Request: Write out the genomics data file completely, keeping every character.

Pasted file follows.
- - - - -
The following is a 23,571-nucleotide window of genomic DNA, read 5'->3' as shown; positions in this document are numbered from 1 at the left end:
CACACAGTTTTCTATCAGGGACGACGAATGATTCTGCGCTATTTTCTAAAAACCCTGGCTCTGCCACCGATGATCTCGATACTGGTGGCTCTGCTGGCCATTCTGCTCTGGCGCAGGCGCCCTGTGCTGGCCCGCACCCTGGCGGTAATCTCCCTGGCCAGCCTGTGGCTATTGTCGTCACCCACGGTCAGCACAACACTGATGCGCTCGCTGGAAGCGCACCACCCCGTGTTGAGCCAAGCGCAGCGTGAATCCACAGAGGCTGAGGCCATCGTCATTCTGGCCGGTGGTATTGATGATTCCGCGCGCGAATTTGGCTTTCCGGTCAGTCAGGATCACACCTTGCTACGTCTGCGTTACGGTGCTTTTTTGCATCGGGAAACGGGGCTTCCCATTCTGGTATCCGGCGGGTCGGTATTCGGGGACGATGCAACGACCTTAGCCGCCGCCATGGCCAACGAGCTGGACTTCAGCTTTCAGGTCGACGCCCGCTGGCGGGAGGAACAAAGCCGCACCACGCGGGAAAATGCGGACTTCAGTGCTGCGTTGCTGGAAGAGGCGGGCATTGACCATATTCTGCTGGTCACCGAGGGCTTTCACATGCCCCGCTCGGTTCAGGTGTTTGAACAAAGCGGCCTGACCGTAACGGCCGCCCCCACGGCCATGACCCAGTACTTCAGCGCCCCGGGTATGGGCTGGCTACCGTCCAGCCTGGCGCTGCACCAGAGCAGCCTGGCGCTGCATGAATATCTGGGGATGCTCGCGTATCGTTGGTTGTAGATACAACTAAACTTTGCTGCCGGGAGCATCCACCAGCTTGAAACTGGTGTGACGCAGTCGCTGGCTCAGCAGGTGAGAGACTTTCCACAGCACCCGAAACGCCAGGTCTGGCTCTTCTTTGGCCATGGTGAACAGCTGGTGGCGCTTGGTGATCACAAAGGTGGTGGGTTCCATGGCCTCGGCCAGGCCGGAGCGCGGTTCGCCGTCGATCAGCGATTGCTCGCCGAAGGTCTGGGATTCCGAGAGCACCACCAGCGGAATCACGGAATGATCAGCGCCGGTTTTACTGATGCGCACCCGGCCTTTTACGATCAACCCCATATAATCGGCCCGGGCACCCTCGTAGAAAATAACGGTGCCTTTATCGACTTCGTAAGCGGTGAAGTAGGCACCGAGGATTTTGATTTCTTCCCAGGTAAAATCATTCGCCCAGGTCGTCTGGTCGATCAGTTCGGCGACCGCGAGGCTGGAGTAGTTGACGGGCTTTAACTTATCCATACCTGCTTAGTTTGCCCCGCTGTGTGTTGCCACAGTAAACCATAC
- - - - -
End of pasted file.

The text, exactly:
The following is a 23,571-nucleotide window of genomic DNA, read 5'->3' as shown; positions in this document are numbered from 1 at the left end:
CACACAGTTTTCTATCAGGGACGACGAATGATTCTGCGCTATTTTCTAAAAACCCTGGCTCTGCCACCGATGATCTCGATACTGGTGGCTCTGCTGGCCATTCTGCTCTGGCGCAGGCGCCCTGTGCTGGCCCGCACCCTGGCGGTAATCTCCCTGGCCAGCCTGTGGCTATTGTCGTCACCCACGGTCAGCACAACACTGATGCGCTCGCTGGAAGCGCACCACCCCGTGTTGAGCCAAGCGCAGCGTGAATCCACAGAGGCTGAGGCCATCGTCATTCTGGCCGGTGGTATTGATGATTCCGCGCGCGAATTTGGCTTTCCGGTCAGTCAGGATCACACCTTGCTACGTCTGCGTTACGGTGCTTTTTTGCATCGGGAAACGGGGCTTCCCATTCTGGTATCCGGCGGGTCGGTATTCGGGGACGATGCAACGACCTTAGCCGCCGCCATGGCCAACGAGCTGGACTTCAGCTTTCAGGTCGACGCCCGCTGGCGGGAGGAACAAAGCCGCACCACGCGGGAAAATGCGGACTTCAGTGCTGCGTTGCTGGAAGAGGCGGGCATTGACCATATTCTGCTGGTCACCGAGGGCTTTCACATGCCCCGCTCGGTTCAGGTGTTTGAACAAAGCGGCCTGACCGTAACGGCCGCCCCCACGGCCATGACCCAGTACTTCAGCGCCCCGGGTATGGGCTGGCTACCGTCCAGCCTGGCGCTGCACCAGAGCAGCCTGGCGCTGCATGAATATCTGGGGATGCTCGCGTATCGTTGGTTGTAGATACAACTAAACTTTGCTGCCGGGAGCATCCACCAGCTTGAAACTGGTGTGACGCAGTCGCTGGCTCAGCAGGTGAGAGACTTTCCACAGCACCCGAAACGCCAGGTCTGGCTCTTCTTTGGCCATGGTGAACAGCTGGTGGCGCTTGGTGATCACAAAGGTGGTGGGTTCCATGGCCTCGGCCAGGCCGGAGCGCGGTTCGCCGTCGATCAGCGATTGCTCGCCGAAGGTCTGGGATTCCGAGAGCACCACCAGCGGAATCACGGAATGATCAGCGCCGGTTTTACTGATGCGCACCCGGCCTTTTACGATCAACCCCATATAATCGGCCCGGGCACCCTCGTAGAAAATAACGGTGCCTTTATCGACTTCGTAAGCGGTGAAGTAGGCACCGAGGATTTTGATTTCTTCCCAGGTAAAATCATTCGCCCAGGTCGTCTGGTCGATCAGTTCGGCGACCGCGAGGCTGGAGTAGTTGACGGGCTTTAACTTATCCATACCTGCTTAGTTTGCCCCGCTGTGTGTTGCCACAGTAAACCATAC